A student, writing in the college magazine, the Wintonian, in 1908, tells us about their experience of teaching practise:
â€¦Some members of the year have started their practical teaching at the Practising School. This is a pleasant time to which the remainder have to look forward. It entails a greater amount of work than ordinary life at College, especially in the preparation of lessons in the evening. Several have already experienced the great strain that is made on the vocal organs, particularly those who rely on a loud voice to preserve discipline in the class. As this part of our work here is of the highest importance, we are pleased to see the energy and interest displayed in it.
On a Lighter Note
The bond we share with past students of Winchester Diocesan Training College is not only about the place but also the profession we chose. By the time we began our teaching careers in the 1970s much had changed in the way we trained and what we could expect when we took up our first job in the classroom. The same can be said of the teacher training students today when they look back at what it was like for us. One aspect of the job that appears not to have changed, however, is that we will all have had an occasional disagreement with a parent!
From the Middlesex Chronicle, January 1914, a report of an incident at the school in Whitton where Christopher Burt, one of our Fallen alumni taught.
Mary Cowley (30) of Park Place, Hounslow Road, Whitton, was charged on a warrant at the Brentford Police Court on Tuesday…with disobedience to a summons for refusing to leave the schools when requested to do so by Mr. H.E. Brown, the head-master…the defendant came to the school and demanded to know why her child had been caned.Â He explained that the child had been late 13 out of a possible 14 times. She said Â â€If you cane my child again Iâ€™ll come down and **** cane you, or get my husband to do it.â€ Witnesses requested her to leave the premises and she refused to do so, saying that she would not go away for any **** thing like him. As she still refused to go away witnesss sent for a police constable, whereupon she said â€œThe policeman wonâ€™t interfere with me because Iâ€™m a teetotaller, and thatâ€™s something to go on with, you ginger headed ****.â€ … The Chairman told the defendant that if she had any complaint she ought to have made it in the proper manner…She would have to pay 5s or go to prison for three days.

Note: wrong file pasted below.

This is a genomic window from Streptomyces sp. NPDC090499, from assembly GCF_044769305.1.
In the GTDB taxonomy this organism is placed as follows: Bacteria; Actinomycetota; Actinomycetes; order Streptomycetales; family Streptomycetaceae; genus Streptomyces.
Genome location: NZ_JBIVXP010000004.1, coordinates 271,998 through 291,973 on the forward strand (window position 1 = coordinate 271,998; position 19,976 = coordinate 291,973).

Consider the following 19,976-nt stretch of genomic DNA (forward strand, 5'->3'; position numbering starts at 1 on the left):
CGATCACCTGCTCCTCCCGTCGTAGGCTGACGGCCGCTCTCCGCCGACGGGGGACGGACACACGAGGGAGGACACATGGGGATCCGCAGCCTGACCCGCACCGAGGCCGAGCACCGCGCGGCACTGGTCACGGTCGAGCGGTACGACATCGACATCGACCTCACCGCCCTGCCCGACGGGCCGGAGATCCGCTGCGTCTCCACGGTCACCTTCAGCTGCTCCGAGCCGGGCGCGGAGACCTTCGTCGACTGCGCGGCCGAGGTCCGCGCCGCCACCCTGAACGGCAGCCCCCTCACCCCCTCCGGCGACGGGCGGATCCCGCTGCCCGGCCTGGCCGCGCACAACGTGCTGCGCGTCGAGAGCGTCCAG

Researcher and Author: Dee Sayers
- Named after Joseph Lancaster
British Newspaper Archive (1914). Middlesex ChronicleÂ -Â Saturday 10 January 1914, p.7. [online] Available at:Â www.britishnewspaperarchive.co.uk [Accessed 2018].
Fikr (2012).Â Blackboard in Victorian school room at Ragged School Museum London. [online] Available at:Â https://www.flickr.com/photos/europealacarte/7838358508 [Accessed 2018].
James, T. (2015). The University of Winchester 175 Years of Values-Driven Higher Education. London: Third Millennium.
Keating, J. (2010). Teacher training â€“ up to the 1960s [Word document] Available at:Â https://www.history.ac.uk/history-in-education/sites/history-in-education/files/attachments/teacher_training_-_up_to_the_1960s.doc [Accessed 2018].
Rose, M. (1981). A history of King Alfredâ€™s College, Winchester 1840-1980. London: Phillimore.
Wikimedia (2009). File:The Ragged School In West Street, late Chick Lane, Smithfield, by Gorges Cruikshank.jpg [online] Available at:Â https://commons.wikimedia.org/wiki/File:The_Ragged_School_In_West_Street,_late_Chick_Lane,_Smithfield,_by_Gorges_Cruikshank.jpg [Accessed 2018].
|University of Winchester Archive â€“ Hampshire Record Office|
|47M91W/||P2/4||The Wintonian 1899-1900|
|47M91W/||P2/5||The Wintonian 1901-1902|
|47M91W/||P2/6||The Wintonian 1903-1904|
|47M91W/||P2/7||The Wintonian 1904-1906|
|47M91W/||P2/8||The Wintonian 1905-1907|
|47M91W/||P2/10||The Wintonian 1908-1910|
|47M91W/||P2/11||The Wintonian 1910-1914|
|47M91W/||P2/12||The Wintonian 1920-1925|
|47M91W/||D1/2||The Student Register|
|47M91W/||S5//5/10||Photograph of 5 alumni in Mesopotamia|
|47M91W/||Q3/6||A Khaki Diary|
|47M91W/||B1/2||Reports of Training College 1913-1914|
|47M91W/||Q1/5||Report and Balance Sheets 1904- 1949|
|47M91W/||R2/5||History of the Volunteers Company 1910|
|47M91W/||L1/2||College Rules 1920|
|Hampshire Record Office archive|
|71M88W/6||List of Prisoners at Kut|
|55M81W/PJ1||Managersâ€™ Minute Book 1876-1903|
|All material referenced as 47M91W/ is the copyright of The University of Winchester. Permission to reproduce photographs and other material for this narrative has been agreed by the University and Hampshire Record Office.|